Great question, a little bit of both, but mostly it’s focused on what you know. How can we present information and get information, disseminate information to the audience of state and local health agency staff, particularly the most? There are other audiences were interested in reaching as well, but our main goal is, really, you know, what, what can we say, and how can we say it in a way that’s going to, you know, help them, or, you know, help them to understand and, you know, recognize that they can use our research and tools in a way to then go and hopefully, you know, make great changes in their communities.

Ben Freda 19:42

Got you, got you. And so you’re helping them sort of address, you’re helping the members of the community of practice sort of addressed, what 1000s and 1000s of 1000s of these state and local health administrators, I suppose, yeah, well,

Molly Garrone 19:54

that’s, that’s our goal. That’s what we’re trying to do. And I think, you know, maybe it could stay, take a bit of a. That back to and just sort of frame it more broadly, because the choices project, as you, as you mentioned, is a, you know, really important project that we have at our center, and the community of practice is sort of an avenue of the choices project to reach, to reach these folks, but to say more, more broadly, to that the choices project is just one of many projects that we have at the correction Research Center. And you know, we were really looking to reach people at public health agencies, at the state, city county, and county levels, but we’re also trying to reach people at Departments of Education, local education agencies, community-based organizations, particularly ones that are providing support for children and their families. We’re even looking to reach healthcare settings that support and support children and their families. And then we also, you know, are very interested in reaching other researchers and future public health leaders as well. So we do have a very broad kind of focus with where we’re trying to get, you know, our information across our different projects, but I think you definitely touched on it for choices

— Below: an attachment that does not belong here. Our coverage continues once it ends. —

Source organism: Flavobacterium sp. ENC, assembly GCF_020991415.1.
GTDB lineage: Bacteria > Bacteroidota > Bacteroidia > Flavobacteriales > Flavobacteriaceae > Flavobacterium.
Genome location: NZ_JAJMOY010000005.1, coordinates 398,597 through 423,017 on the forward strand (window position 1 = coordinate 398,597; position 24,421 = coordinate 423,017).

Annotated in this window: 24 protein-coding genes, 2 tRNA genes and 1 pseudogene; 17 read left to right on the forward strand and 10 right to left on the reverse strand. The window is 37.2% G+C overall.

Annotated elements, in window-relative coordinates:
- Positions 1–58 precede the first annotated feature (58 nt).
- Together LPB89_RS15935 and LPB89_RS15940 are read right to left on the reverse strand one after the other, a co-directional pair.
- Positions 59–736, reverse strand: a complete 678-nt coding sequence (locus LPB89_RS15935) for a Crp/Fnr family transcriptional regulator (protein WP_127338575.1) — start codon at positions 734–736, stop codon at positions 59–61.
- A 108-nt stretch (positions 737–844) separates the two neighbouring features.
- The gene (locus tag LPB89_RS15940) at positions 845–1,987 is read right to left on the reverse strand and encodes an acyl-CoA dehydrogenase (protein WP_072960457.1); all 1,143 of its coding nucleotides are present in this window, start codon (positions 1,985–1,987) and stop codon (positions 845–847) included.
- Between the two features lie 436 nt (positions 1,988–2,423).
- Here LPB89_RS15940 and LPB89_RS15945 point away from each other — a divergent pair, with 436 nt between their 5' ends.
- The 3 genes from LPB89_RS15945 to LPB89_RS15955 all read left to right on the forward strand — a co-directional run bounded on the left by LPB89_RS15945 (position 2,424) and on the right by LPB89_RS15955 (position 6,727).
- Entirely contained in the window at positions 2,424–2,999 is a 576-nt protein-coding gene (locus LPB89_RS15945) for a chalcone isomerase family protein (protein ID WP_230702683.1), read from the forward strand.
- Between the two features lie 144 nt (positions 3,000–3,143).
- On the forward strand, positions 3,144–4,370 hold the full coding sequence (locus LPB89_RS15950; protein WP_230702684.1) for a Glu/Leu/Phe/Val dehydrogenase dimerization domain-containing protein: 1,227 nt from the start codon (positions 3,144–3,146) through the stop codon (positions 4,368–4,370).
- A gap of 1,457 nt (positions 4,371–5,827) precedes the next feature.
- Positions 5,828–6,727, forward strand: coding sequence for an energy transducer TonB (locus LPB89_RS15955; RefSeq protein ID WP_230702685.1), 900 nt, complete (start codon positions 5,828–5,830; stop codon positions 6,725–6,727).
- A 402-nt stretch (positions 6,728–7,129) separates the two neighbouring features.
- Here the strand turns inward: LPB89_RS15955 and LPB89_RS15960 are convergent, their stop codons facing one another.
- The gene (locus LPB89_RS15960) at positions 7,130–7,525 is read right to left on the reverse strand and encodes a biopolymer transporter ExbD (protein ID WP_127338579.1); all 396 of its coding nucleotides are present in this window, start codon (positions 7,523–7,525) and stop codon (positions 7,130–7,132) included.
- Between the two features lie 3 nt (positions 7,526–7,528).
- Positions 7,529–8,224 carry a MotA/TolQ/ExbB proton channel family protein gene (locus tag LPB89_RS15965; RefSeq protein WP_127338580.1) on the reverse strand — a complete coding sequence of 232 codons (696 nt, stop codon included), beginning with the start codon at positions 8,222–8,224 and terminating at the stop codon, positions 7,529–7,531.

Ben Freda 21:07

and the information you’re trying to give them is about the best practices for reducing childhood obesity. Is that accurate?

Molly Garrone 21:12